Compare any two graphics cards:
GeForce GTX 550 Ti vs Radeon HD 5770
IntroThe GeForce GTX 550 Ti uses a 40 nm design. nVidia has set the core speed at 900 MHz. The GDDR5 memory runs at a speed of 1026 MHz on this specific card. It features 192 SPUs as well as 32 TAUs and 24 ROPs.
Compare those specs to the Radeon HD 5770, which comes with GPU core speed of 850 MHz, and 1024 MB of GDDR5 RAM set to run at 1200 MHz through a 128-bit bus. It also is made up of 800(160x5) Stream Processors, 40 Texture Address Units, and 16 Raster Operation Units.
(No game benchmarks for this combination yet.)
Power Usage and Theoretical Benchmarks
Power Consumption (Max TDP)
Theoretically speaking, the GeForce GTX 550 Ti should be 28% quicker than the Radeon HD 5770 overall, because of its greater data rate. (explain)
Texel RateThe Radeon HD 5770 is a small bit (more or less 18%) more effective at AF than the GeForce GTX 550 Ti. (explain)
Pixel RateIf running with lots of anti-aliasing is important to you, then the GeForce GTX 550 Ti is superior to the Radeon HD 5770, by far. (explain)
Please note that the above 'benchmarks' are all just theoretical - the results were calculated based on the card's specifications, and real-world performance may (and probably will) vary at least a bit.
Price ComparisonPlease note that the price comparisons are based on search keywords, and might not be the exact same card listed on this page. We have no control over the accuracy of their search results.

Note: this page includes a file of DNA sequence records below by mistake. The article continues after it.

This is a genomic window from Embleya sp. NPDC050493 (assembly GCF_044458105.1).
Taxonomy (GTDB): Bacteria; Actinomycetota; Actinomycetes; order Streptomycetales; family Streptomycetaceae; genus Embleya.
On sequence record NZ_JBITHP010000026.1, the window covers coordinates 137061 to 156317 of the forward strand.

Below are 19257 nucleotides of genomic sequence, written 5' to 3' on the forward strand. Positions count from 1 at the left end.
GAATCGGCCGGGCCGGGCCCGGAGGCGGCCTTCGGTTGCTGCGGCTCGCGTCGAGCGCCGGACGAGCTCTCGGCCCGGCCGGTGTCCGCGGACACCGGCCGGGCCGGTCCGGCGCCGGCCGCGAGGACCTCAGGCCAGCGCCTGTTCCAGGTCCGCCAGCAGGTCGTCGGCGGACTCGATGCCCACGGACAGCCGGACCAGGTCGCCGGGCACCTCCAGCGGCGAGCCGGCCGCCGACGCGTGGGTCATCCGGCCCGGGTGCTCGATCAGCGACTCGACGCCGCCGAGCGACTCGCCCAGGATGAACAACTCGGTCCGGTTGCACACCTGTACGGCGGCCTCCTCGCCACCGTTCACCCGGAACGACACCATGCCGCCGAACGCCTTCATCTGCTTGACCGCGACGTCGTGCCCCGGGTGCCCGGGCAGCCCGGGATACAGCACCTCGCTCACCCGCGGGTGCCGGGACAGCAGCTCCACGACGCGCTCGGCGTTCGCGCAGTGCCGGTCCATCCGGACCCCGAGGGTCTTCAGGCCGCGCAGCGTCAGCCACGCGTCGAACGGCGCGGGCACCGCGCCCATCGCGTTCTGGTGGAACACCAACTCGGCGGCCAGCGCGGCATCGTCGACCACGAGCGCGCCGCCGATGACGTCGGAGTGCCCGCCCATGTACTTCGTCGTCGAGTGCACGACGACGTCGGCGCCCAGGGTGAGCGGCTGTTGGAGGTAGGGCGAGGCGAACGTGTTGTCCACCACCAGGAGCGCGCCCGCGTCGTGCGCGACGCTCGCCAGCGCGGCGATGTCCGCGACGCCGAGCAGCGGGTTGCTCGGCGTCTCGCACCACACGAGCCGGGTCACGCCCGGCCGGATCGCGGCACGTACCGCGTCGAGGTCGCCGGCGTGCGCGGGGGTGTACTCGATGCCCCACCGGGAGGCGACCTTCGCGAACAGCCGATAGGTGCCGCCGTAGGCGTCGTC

Memory Bandwidth: Memory bandwidth is the max amount of information (counted in megabytes per second) that can be moved across the external memory interface in a second. It is worked out by multiplying the interface width by its memory speed. If the card has DDR memory, it should be multiplied by 2 again. If DDR5, multiply by 4 instead. The better the bandwidth is, the faster the card will be in general. It especially helps with AA, HDR and high resolutions.
Texel Rate: Texel rate is the maximum number of texture map elements (texels) that can be applied per second. This is worked out by multiplying the total amount of texture units by the core speed of the chip. The higher the texel rate, the better the video card will be at handling texture filtering (anisotropic filtering - AF). It is measured in millions of texels applied in a second.
Pixel Rate: Pixel rate is the maximum number of pixels the video card could possibly write to the local memory in a second - measured in millions of pixels per second. The number is worked out by multiplying the amount of Raster Operations Pipelines by the the core clock speed. ROPs (Raster Operations Pipelines - also called Render Output Units) are responsible for filling the screen with pixels (the image). The actual pixel fill rate also depends on many other factors, especially the memory bandwidth of the card - the lower the bandwidth is, the lower the potential to get to the maximum fill rate.